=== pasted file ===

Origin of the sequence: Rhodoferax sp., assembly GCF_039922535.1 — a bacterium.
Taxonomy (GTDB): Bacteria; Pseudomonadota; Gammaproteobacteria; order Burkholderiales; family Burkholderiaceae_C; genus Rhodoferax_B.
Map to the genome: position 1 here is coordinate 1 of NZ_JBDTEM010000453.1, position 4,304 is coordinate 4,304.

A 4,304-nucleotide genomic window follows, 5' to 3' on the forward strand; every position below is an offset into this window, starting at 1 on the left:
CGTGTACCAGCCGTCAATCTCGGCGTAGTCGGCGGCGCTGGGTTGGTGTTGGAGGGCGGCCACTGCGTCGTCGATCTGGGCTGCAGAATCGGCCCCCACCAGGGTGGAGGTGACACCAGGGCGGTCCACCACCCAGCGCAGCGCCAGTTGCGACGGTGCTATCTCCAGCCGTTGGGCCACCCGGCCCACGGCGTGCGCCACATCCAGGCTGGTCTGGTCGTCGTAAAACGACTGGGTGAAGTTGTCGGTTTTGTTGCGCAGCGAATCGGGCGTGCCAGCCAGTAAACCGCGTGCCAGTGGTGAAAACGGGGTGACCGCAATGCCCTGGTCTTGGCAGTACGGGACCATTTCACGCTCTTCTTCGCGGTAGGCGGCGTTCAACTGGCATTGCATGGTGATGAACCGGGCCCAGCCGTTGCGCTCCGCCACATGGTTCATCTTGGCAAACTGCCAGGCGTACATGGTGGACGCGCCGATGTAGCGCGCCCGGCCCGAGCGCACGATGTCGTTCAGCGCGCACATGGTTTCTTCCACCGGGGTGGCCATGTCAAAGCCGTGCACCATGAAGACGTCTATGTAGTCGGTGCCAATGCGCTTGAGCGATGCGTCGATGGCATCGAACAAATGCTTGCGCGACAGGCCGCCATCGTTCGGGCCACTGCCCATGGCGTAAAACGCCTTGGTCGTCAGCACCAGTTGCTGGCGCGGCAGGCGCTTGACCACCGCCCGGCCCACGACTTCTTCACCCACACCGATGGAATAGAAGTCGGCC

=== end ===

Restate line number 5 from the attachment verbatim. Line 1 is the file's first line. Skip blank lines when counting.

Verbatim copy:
CGTGTACCAGCCGTCAATCTCGGCGTAGTCGGCGGCGCTGGGTTGGTGTTGGAGGGCGGCCACTGCGTCGTCGATCTGGGCTGCAGAATCGGCCCCCACCAGGGTGGAGGTGACACCAGGGCGGTCCACCACCCAGCGCAGCGCCAGTTGCGACGGTGCTATCTCCAGCCGTTGGGCCACCCGGCCCACGGCGTGCGCCACATCCAGGCTGGTCTGGTCGTCGTAAAACGACTGGGTGAAGTTGTCGGTTTTGTTGCGCAGCGAATCGGGCGTGCCAGCCAGTAAACCGCGTGCCAGTGGTGAAAACGGGGTGACCGCAATGCCCTGGTCTTGGCAGTACGGGACCATTTCACGCTCTTCTTCGCGGTAGGCGGCGTTCAACTGGCATTGCATGGTGATGAACCGGGCCCAGCCGTTGCGCTCCGCCACATGGTTCATCTTGGCAAACTGCCAGGCGTACATGGTGGACGCGCCGATGTAGCGCGCCCGGCCCGAGCGCACGATGTCGTTCAGCGCGCACATGGTTTCTTCCACCGGGGTGGCCATGTCAAAGCCGTGCACCATGAAGACGTCTATGTAGTCGGTGCCAATGCGCTTGAGCGATGCGTCGATGGCATCGAACAAATGCTTGCGCGACAGGCCGCCATCGTTCGGGCCACTGCCCATGGCGTAAAACGCCTTGGTCGTCAGCACCAGTTGCTGGCGCGGCAGGCGCTTGACCACCGCCCGGCCCACGACTTCTTCACCCACACCGATGGAATAGAAGTCGGCC